Robert Maurice Fitzgerald
"They shall grow not old, as we that are left grow old, age shall not weary them, nor the years condemn, at the going down of the sun and in the morning, we will remember them" - From "For the Fallen" by Laurence Binyon. Stands in Mayo Peace Park, Castlebar.
Family history & Early life
- Robert Maurice Fitzgerald was born on the 7th of March 1892. Robert Maurice (known as Maurice) was the youngest son of Charles Ball and Mary Ellen Fitzgerald. They had five children, four sons and one daughter; Charles, Desmond, Gerald, Robert Maurice and Una Geraldine.
- His mother, Mary Ellen Fitzgerald from Iceland in Ballina died on the 12th of February 1894 aged 24, pressumably after the birth of her only daughter, Una Geraldine Fitzgerald who was born on the 6th of February 1894. Mary Ellen was a descendant of the Little family who owned the Moy Fishery company in Ballina. Pictured below is Mary Ellen Fitzgerald.
- His father, Charles Ball Fitzgerald from Nenagh in Tipperary was a banker. He worked in the provincial bank on Knox St. Ballina. The street has since been renamed Pearse St. and the bank, which was used up until 1977, has since been refurbished and is now host to the Jackie Clarke Collection. Charles Ball's parents, Charles Clarke Fitzgerald and Eliza Jane Ball-Hackett were from Templemore in Tipperary. They had two sons, Charles Ball and Robert Ball. Robert Ball never married and died in his 20's. Robert Ball and his parents are buried in Templemore. Charles Ball Fitzgerald died on the 13th of September 1922 and is buried in the grounds of the old 15th century church in Kilurane in the parish of Nenagh. Buried alongside side him is his daughter Una Geraldine who died in 1965 aged 72 and his grandson Maurice Fitzgerald, son of Charles and Eva Fitzgerald. His fallen son, Robert Maurice is mentioned on his gravestone.
- Pictured below is Knox St. Ballina. The picture underneath is Charles Ball Fitzgerald with two of his sons. Maurice is pictured on the right.
- Charles, the oldest son was in the Connaught Rangers and went on to serve in France during the First World War where he was injured. He married Eva Louisa Oglander Webb.He went on to live and work for the Royal Bank of Canada in the Caribbean and South America until his death in the late 1940's just after buying a house in Dromineer. He had two sons; Henry Maurice Marshall Fitzgerald who was born on the 25th of January 1922 in Half Way Tree, Saint Andrew, Jamaica and Charles Desmond Fitzgerald who was born in Barbados in the West Indes. Charles Desmond Fitzgerald went on to serve in the Royal West Indian Navy Reserve in the Second World War. He went on to marry Margaret Elizabeth Rhodes Fitzgerald. They had a son Charles Fitzgerald who I was lucky enough to get in contact with and who provided me with vast amounts of information.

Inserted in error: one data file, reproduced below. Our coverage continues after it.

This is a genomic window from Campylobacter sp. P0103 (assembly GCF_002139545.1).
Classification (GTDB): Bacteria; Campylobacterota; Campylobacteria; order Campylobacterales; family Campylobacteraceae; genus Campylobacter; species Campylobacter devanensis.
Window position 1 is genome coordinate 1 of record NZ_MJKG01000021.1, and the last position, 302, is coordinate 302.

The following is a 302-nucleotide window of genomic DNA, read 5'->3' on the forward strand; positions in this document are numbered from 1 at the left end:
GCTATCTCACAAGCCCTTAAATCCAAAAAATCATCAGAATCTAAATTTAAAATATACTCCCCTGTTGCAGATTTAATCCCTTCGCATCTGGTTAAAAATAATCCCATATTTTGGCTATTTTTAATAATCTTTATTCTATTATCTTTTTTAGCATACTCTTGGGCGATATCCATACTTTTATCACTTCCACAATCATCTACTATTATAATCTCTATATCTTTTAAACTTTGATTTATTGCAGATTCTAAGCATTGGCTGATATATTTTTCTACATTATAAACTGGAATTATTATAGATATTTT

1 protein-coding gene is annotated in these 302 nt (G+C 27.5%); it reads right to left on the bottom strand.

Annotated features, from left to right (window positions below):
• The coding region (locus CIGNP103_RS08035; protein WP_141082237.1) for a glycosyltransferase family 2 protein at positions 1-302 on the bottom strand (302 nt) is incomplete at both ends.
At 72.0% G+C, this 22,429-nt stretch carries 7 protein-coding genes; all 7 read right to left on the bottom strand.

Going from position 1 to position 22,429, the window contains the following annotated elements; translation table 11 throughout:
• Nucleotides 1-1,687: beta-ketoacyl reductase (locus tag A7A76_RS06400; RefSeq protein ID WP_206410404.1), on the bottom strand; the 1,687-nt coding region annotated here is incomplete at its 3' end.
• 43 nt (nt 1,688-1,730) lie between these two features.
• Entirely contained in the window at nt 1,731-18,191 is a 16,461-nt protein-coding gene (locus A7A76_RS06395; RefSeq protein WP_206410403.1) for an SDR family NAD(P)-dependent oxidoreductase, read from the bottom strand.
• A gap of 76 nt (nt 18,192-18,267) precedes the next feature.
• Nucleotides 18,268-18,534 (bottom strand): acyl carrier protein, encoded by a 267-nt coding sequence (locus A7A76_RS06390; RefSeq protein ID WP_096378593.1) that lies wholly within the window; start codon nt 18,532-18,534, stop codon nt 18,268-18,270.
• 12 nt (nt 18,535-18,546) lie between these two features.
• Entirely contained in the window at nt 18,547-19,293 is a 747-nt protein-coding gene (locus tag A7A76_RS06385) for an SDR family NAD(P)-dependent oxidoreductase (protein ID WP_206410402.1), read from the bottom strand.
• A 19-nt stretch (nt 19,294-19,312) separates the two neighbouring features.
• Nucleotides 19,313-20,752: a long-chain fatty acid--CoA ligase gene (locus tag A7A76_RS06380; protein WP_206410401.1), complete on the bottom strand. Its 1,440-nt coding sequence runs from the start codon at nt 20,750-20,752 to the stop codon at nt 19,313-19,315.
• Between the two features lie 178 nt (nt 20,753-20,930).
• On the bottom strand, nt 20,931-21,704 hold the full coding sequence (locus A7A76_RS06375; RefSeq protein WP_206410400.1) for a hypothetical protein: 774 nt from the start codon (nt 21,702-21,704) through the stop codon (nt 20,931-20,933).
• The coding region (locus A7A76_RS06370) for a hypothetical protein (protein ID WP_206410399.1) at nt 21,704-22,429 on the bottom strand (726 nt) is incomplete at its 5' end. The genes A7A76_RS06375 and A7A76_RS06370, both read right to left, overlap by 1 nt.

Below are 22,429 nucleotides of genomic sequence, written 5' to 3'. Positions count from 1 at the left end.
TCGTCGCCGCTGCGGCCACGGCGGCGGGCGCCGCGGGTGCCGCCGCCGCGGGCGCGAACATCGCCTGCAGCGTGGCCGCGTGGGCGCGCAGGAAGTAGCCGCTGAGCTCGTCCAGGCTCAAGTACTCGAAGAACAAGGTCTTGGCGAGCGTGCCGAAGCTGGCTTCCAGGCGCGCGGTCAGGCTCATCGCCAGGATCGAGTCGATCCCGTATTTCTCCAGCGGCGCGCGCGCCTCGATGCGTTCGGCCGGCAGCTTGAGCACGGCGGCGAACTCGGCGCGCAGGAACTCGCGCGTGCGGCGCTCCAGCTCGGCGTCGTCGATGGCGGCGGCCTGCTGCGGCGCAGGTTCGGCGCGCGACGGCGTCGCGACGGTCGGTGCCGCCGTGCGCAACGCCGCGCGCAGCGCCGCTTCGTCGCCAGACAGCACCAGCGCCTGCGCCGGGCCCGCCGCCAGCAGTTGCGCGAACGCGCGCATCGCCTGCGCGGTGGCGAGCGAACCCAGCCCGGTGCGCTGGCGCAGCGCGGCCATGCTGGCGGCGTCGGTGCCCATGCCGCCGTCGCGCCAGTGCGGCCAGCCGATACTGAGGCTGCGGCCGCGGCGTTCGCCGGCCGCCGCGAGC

- Desmond, who was the second eldest, worked as a clerk in Canada.
- Gerald, was granted land by the British in Weyburn, Saskatchewan alongside his brother Maurice. They set off in the early 1900's to farm land as pioneers. When Gerald grew old, the farm of land was sold.
- Una Geraldine, the youngest of the five, she went to London where she drove a bus during the war.
- Pictured below is the Fitzgerald Family. From left to right; Desmond, Una, Charles, Maurice and Gerald.
- The Fitzgerald Family lived in Iceland, Ballina, where Mary Ellen originates, although, a few years following her death, they moved to Nenagh, Charles Ball's hometown.
- Unfortunately, I was unable to find a picture of their family home in Iceland, although, their home has since been used to host the Ice House Hotel and Spa which is pictured below.
- Unfortunately, I was unable to find any records of education or school life. Although, according to the 1901 census, Maurice and his brothers and sister were able to read and write but could only speak English.
- A few years following the death of Maurice's mother in 1894, the family moved back to 1 Bankplace St. Nenagh, Co. Tippereary.
- In 1908, Gerald and Maurice traveled from Liverpool to Eilis Island, New York. They would further venture up to Weyburn, Saskatchewan when they granted land by the British to farm land. The brothers together owned the farm which consisted of work horses, foals, cattle and poultry. Descendants of the Fitzgeralds still have connections to this farm today.
- Maurice never married or had any children.
- In terms of appearance, Maurice was five foot five inches in height with fair hair and grey eyes.
Princess Particia's Canadian Light Infantry.
- The Princess Patricia's Canadian Light Infantry was co-founded by Captain Andrew Hamilton Gault and Lieutenant-Colonel Francis D. Farquhar in 1914. Colonel Farquhar asked Duke of Connaught to name the regiment after his daughter, Princess Patricia of Connaught. She was pleased to accept this honour and thus the Princess Patricia's was established. The name Light Infantry was chosen by Captain Gault.